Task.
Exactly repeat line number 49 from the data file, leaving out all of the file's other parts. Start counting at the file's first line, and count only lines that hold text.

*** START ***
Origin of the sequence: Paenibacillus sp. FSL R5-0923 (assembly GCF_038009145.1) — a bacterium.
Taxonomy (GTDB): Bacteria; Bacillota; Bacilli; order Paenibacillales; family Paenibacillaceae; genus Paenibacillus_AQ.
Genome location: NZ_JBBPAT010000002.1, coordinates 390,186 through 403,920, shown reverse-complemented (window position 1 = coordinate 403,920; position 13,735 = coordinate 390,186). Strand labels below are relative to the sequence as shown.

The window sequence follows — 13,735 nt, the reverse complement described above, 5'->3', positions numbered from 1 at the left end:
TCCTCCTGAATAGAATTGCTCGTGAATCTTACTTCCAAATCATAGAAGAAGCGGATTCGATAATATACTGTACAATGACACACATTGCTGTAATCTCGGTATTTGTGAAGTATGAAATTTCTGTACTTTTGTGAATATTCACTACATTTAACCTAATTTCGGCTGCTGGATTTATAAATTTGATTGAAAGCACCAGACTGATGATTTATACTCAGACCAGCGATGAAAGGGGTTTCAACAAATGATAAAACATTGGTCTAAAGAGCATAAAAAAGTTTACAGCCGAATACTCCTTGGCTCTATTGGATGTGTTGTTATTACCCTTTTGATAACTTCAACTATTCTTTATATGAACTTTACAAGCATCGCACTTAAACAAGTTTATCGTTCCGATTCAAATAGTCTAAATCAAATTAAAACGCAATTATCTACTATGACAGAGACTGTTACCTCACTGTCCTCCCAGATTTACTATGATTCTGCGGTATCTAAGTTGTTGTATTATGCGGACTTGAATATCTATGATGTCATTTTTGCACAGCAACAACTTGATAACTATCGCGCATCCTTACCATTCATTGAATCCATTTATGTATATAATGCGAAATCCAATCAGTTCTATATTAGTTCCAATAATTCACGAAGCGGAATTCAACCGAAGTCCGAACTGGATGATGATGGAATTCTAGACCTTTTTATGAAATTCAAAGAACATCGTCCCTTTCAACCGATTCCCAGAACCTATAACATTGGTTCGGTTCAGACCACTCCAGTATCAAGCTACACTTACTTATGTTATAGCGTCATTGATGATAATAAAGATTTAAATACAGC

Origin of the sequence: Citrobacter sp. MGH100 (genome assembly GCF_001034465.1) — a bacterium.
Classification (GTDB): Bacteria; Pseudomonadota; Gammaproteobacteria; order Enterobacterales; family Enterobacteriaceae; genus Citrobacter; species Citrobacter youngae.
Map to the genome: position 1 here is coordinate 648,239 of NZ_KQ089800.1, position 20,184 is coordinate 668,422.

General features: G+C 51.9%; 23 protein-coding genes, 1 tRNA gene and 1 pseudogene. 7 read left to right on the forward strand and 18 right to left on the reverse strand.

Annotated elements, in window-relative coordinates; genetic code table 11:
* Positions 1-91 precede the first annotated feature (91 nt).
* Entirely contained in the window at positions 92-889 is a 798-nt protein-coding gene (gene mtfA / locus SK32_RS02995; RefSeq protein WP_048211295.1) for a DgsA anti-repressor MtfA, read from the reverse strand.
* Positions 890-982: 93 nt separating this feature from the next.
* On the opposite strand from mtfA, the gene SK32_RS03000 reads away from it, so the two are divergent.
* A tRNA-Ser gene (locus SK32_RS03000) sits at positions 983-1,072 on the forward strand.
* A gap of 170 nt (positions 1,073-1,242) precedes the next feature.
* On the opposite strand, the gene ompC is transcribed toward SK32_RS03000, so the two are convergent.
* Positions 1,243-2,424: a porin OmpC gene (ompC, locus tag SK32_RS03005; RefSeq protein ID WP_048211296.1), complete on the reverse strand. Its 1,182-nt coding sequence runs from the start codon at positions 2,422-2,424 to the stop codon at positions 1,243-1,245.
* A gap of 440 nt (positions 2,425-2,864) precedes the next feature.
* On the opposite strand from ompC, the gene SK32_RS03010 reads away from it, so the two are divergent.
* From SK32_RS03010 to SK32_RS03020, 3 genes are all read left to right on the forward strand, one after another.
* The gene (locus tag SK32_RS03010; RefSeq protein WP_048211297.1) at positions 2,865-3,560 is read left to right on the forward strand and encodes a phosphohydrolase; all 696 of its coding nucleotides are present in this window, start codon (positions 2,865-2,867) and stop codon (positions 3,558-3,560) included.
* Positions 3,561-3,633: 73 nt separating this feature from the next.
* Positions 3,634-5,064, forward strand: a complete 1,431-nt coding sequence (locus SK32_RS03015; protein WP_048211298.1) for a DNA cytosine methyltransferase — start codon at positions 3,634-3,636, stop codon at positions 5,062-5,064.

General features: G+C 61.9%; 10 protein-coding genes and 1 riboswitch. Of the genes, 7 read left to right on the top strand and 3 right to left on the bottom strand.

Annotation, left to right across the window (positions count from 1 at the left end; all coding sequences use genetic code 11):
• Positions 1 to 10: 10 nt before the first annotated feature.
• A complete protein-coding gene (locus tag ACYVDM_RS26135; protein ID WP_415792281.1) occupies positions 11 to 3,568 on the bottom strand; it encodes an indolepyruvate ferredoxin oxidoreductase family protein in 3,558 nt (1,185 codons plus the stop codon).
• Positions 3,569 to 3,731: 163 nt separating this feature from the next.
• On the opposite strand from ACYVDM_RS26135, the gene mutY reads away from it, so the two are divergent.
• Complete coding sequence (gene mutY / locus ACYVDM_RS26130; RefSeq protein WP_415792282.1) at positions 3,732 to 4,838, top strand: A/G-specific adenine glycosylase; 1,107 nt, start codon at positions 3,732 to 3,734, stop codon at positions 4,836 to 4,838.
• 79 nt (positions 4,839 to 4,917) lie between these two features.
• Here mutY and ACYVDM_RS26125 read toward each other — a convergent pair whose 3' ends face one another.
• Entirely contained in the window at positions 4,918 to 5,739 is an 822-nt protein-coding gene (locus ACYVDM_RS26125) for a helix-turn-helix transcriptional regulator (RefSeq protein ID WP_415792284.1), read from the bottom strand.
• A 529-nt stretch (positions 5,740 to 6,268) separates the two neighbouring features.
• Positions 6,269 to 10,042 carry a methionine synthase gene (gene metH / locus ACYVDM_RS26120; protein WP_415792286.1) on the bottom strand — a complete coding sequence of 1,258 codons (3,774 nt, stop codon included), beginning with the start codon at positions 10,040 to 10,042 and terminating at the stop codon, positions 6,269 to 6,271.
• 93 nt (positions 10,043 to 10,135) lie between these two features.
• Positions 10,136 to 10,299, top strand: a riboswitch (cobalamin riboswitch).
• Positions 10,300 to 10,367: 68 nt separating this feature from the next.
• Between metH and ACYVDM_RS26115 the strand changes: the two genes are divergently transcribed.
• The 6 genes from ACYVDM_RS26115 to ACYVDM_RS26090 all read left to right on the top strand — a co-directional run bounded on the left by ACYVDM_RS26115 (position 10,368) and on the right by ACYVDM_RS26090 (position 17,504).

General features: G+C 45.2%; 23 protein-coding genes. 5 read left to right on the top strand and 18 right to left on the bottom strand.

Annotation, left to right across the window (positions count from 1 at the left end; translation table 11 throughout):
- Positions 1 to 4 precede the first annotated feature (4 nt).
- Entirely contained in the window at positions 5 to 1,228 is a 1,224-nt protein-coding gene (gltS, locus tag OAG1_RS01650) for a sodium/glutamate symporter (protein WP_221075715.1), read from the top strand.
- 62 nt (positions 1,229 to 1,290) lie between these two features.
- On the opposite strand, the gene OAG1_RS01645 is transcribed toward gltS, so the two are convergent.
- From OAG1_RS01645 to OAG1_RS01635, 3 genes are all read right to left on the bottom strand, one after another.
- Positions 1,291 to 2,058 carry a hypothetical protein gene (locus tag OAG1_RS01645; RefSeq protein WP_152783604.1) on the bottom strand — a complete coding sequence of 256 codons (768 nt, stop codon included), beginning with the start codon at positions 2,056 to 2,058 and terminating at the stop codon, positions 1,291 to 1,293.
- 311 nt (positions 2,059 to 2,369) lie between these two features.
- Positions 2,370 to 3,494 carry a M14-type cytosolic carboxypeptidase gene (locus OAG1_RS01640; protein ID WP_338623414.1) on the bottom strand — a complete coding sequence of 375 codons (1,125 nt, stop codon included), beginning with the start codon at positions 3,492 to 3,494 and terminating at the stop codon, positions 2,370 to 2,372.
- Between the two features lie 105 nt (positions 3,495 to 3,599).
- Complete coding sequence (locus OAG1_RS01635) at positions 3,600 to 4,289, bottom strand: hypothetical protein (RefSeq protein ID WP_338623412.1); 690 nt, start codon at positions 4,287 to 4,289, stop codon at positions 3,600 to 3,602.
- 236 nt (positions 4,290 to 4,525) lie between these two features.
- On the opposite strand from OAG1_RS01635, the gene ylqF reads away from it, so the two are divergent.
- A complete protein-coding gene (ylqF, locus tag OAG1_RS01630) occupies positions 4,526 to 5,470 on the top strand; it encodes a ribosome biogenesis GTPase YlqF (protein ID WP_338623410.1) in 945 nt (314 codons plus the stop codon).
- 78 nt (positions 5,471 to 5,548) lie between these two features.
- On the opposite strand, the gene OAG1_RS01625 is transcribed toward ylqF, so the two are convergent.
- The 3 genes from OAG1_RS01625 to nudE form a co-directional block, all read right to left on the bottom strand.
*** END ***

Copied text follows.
- Positions 1,291 to 2,058 carry a hypothetical protein gene (locus tag OAG1_RS01645; RefSeq protein WP_152783604.1) on the bottom strand — a complete coding sequence of 256 codons (768 nt, stop codon included), beginning with the start codon at positions 2,056 to 2,058 and terminating at the stop codon, positions 1,291 to 1,293.